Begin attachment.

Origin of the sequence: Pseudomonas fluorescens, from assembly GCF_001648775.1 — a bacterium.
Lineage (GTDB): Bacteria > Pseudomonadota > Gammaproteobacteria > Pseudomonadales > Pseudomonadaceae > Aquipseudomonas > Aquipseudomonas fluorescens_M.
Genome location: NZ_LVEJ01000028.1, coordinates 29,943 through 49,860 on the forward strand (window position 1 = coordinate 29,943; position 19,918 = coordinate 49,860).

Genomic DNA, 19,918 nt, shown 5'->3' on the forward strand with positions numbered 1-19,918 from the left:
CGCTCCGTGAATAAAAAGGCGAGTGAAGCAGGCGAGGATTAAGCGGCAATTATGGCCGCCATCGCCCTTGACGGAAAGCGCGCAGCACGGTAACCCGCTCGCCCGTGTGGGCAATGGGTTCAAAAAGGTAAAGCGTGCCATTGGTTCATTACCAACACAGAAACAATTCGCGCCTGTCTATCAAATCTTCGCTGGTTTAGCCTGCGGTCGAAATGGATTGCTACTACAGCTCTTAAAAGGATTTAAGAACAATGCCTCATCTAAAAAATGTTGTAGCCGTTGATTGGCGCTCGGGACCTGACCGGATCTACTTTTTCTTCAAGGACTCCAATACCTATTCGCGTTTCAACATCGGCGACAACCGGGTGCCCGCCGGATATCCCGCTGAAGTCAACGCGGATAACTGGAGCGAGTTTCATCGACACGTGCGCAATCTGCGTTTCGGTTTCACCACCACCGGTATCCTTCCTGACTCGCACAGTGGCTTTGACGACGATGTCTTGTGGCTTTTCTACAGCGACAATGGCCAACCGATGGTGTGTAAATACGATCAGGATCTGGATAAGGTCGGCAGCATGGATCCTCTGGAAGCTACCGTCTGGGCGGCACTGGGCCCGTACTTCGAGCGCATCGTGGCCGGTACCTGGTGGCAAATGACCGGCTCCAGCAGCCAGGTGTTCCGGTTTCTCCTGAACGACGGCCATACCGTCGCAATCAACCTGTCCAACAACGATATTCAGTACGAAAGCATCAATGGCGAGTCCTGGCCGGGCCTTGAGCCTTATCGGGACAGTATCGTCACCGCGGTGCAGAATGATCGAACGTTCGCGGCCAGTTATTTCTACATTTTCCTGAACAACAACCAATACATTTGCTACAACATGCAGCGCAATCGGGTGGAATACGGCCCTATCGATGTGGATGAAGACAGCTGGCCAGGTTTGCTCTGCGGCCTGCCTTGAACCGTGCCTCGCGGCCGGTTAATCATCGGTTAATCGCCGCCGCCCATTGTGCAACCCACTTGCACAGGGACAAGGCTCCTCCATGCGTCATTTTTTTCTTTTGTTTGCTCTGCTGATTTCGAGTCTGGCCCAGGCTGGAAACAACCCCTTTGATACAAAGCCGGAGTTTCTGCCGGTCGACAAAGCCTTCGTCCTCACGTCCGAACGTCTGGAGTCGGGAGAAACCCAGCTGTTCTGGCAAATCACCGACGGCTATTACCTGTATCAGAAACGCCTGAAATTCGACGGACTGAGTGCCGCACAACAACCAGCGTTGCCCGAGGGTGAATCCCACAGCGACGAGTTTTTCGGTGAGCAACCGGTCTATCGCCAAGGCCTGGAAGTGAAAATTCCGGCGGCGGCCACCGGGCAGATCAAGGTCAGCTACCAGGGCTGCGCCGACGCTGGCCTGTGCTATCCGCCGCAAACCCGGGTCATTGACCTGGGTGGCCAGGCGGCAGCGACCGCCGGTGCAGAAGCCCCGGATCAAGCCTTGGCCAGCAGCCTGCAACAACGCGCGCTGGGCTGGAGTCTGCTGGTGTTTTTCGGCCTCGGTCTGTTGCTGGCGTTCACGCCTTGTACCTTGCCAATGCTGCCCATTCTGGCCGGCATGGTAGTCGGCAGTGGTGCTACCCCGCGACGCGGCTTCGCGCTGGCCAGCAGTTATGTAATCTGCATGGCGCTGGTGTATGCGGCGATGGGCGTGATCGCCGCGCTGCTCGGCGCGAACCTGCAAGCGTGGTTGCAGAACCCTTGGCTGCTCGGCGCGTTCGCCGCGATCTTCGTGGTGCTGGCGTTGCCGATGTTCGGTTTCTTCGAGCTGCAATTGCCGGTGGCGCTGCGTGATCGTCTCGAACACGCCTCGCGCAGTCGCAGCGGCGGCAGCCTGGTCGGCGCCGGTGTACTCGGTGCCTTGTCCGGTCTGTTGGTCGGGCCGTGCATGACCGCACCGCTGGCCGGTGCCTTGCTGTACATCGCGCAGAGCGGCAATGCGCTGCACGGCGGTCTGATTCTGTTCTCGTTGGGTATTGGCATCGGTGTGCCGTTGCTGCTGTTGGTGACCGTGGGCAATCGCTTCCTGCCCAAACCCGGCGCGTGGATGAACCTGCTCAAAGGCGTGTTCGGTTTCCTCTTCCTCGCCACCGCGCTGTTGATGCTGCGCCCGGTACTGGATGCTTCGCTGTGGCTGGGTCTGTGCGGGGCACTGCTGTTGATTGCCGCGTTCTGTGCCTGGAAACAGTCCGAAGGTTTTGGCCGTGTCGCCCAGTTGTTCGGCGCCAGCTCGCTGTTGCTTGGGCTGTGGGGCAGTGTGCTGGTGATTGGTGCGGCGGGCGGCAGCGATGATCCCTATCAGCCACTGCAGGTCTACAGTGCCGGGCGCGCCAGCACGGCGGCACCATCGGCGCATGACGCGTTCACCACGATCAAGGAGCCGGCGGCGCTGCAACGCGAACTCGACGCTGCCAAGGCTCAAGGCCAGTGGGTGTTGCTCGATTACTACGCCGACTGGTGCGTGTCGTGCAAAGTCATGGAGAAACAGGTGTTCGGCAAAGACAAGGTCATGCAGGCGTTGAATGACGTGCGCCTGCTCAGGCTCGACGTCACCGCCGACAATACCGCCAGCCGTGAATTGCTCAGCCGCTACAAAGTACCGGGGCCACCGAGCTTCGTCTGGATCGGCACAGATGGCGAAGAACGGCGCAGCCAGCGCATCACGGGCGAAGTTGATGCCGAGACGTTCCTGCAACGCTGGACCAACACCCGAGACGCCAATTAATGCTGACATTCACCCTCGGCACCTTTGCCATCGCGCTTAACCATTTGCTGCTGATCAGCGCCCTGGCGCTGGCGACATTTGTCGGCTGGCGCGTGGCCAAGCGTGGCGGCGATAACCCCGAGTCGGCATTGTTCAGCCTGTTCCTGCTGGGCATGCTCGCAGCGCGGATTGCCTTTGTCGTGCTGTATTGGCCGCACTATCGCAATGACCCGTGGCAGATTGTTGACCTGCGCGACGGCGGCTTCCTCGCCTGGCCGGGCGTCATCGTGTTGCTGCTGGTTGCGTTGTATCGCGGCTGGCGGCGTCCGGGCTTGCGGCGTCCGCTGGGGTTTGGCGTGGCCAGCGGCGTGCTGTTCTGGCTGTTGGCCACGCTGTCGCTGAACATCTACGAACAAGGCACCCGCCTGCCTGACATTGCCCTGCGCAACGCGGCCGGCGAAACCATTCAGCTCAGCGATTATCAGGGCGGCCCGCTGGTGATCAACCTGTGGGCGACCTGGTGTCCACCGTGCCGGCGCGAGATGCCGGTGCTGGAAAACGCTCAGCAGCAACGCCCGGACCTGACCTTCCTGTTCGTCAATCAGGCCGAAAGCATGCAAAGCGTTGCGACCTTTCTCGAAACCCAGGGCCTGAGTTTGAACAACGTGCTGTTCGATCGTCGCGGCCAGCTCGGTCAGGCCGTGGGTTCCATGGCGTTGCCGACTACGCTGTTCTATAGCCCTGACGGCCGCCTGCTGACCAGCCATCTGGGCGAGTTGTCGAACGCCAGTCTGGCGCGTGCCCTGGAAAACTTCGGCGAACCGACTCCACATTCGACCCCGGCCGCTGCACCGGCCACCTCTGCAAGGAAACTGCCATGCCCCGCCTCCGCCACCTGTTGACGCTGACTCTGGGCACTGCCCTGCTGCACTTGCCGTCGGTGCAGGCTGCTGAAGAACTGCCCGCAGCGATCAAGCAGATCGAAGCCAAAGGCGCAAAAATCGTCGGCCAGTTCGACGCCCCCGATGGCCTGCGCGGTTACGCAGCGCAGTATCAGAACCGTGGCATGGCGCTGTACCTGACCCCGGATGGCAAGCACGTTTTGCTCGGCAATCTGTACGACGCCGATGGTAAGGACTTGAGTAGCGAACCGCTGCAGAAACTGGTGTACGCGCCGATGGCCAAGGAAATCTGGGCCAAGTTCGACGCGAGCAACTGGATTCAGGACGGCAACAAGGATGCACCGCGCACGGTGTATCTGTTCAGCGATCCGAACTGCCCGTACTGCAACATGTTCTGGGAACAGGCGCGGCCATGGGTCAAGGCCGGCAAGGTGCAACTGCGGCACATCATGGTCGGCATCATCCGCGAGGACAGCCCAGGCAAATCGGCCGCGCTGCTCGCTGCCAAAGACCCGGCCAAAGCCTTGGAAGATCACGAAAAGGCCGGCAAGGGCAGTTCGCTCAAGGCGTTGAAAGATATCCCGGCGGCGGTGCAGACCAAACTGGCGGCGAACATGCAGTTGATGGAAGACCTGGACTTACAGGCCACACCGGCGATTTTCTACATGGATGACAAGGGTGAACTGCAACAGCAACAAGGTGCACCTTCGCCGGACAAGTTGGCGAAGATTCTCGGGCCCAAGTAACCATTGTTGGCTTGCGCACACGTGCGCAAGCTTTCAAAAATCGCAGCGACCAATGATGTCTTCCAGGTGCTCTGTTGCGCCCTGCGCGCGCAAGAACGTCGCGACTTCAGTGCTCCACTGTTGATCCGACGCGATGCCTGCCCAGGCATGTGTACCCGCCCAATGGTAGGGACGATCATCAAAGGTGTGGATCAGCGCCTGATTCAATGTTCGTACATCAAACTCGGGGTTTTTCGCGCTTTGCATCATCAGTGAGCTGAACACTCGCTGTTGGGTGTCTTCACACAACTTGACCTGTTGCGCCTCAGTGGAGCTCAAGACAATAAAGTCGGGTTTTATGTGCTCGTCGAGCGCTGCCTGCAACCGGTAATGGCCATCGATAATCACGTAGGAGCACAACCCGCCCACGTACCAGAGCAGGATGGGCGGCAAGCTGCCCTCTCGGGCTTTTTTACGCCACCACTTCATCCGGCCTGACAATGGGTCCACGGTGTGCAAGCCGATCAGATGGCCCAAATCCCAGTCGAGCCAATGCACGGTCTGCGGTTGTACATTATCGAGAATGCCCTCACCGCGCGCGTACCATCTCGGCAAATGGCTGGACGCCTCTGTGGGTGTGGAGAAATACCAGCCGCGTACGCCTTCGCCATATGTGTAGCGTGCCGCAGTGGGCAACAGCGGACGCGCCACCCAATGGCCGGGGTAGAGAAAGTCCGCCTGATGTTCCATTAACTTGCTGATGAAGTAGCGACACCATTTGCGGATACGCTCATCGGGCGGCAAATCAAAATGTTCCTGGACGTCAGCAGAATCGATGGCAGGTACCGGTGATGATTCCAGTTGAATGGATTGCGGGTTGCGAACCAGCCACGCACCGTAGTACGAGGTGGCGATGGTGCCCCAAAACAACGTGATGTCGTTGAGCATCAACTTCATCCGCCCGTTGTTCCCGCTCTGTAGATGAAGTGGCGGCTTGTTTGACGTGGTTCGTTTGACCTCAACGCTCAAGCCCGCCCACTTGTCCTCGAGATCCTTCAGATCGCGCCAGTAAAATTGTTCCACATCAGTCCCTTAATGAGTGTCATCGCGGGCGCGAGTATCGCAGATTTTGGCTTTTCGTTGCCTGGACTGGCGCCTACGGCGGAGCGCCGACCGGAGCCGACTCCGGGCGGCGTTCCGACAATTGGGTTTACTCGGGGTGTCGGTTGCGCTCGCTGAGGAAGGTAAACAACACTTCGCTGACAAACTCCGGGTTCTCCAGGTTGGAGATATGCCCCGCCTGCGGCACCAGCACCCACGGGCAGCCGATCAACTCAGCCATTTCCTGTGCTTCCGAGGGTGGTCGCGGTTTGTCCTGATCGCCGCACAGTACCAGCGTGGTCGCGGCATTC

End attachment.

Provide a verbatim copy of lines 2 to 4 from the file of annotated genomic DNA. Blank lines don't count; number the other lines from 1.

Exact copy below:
Lineage (GTDB): Bacteria > Pseudomonadota > Gammaproteobacteria > Pseudomonadales > Pseudomonadaceae > Aquipseudomonas > Aquipseudomonas fluorescens_M.
Genome location: NZ_LVEJ01000028.1, coordinates 29,943 through 49,860 on the forward strand (window position 1 = coordinate 29,943; position 19,918 = coordinate 49,860).

Genomic DNA, 19,918 nt, shown 5'->3' on the forward strand with positions numbered 1-19,918 from the left: